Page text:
In market settings, a nervous system biased in favour of short-term relative reward is a recipe for disaster. When the price of an asset like housing is rising steadily, unregulated wealth managers can create leveraged investments that generate enormous rates of return... But investors faced a tough choice - they could earn high returns by continuing to invest in them, or they could move their money elsewhere. Many rejected the latter strategy because it would have required watching friends and neighbours pass them by. Wealth managers felt compelled to offer the risky investments, since many customers would otherwise desert them. Managers also knew there would be safety in numbers when things soured, since almost everyone had been following the same strategy. The resulting collapse was inevitable."

He elaborates with more examples,

"To make their funds more attractive to investors, money managers create complex securities that impose serious, if often well-camouflaged, risks on society. But when all managers take such steps, they are mutually offsetting. No one benefits, yet the risk of financial crises rises sharply.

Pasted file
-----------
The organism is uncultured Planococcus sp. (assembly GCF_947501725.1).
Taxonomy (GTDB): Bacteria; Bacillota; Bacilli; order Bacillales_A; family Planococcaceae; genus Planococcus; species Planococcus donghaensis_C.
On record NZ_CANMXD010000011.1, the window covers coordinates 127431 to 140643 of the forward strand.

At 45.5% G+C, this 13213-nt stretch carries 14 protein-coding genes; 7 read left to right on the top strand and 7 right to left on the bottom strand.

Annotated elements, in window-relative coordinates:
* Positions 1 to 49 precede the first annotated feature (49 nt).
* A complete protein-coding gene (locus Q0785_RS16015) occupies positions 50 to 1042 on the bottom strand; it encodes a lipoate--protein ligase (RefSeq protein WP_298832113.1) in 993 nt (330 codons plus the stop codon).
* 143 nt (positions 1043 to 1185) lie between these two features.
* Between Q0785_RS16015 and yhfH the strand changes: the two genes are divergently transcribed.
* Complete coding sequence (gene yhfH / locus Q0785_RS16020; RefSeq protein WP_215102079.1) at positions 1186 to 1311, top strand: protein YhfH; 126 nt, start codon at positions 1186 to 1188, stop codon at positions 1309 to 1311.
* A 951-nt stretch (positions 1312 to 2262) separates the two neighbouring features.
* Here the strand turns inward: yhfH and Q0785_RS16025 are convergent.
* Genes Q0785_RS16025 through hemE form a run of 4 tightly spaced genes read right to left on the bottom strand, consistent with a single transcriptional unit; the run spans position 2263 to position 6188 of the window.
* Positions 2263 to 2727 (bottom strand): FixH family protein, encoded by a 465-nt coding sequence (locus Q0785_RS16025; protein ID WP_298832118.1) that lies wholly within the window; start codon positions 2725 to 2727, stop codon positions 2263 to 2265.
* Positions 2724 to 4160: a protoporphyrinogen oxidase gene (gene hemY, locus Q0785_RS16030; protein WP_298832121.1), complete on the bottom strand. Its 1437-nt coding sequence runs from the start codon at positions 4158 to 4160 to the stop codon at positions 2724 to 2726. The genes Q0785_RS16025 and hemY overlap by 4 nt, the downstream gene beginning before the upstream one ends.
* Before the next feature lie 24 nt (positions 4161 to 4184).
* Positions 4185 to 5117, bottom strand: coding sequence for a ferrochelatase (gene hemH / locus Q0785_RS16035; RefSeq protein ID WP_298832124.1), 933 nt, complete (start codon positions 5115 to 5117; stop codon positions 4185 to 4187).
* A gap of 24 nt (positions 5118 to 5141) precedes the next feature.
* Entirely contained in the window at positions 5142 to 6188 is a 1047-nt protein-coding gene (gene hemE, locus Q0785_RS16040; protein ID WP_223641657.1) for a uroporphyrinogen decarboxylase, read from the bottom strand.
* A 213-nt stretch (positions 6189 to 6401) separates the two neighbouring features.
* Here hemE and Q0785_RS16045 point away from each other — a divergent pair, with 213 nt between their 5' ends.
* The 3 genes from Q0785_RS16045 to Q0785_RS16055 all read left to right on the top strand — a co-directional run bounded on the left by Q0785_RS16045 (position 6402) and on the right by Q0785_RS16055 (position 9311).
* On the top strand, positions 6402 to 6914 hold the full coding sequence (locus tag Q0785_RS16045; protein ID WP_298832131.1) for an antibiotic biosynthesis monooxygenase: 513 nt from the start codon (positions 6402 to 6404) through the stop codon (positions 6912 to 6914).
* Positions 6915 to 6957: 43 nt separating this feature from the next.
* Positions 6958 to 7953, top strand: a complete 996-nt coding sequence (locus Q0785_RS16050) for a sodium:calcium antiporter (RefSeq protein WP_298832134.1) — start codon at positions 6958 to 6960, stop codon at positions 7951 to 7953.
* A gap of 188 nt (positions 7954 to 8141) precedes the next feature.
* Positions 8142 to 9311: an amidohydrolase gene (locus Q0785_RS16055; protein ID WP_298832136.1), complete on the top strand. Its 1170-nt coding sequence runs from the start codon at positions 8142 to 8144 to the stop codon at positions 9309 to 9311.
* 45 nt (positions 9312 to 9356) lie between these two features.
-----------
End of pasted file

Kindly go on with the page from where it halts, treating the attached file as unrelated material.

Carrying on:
Similarly, to earn extra money for houses in better school districts, parents often work longer hours or accept jobs entailing greater safety risks. Such steps may seem compelling to an individual family, but when all families take them, they serve only to bid up housing prices. As before, only half of all children will attend top-half schools. It’s the same with athletes who take anabolic steroids. Individual athletes who take them may perform better in absolute terms. But these drugs also entail serious long-term health risks, and when everyone takes them, no one gains an edge."

And about the need for regulation, he writes,

"By calling our attention to the conflict between individual and group interest, Darwin has identified the rationale for much of the regulation we observe in modern societies — including steroid bans in sports, safety and hours regulation in the workplace, product safety standards and the myriad restrictions typically imposed on the financial sector."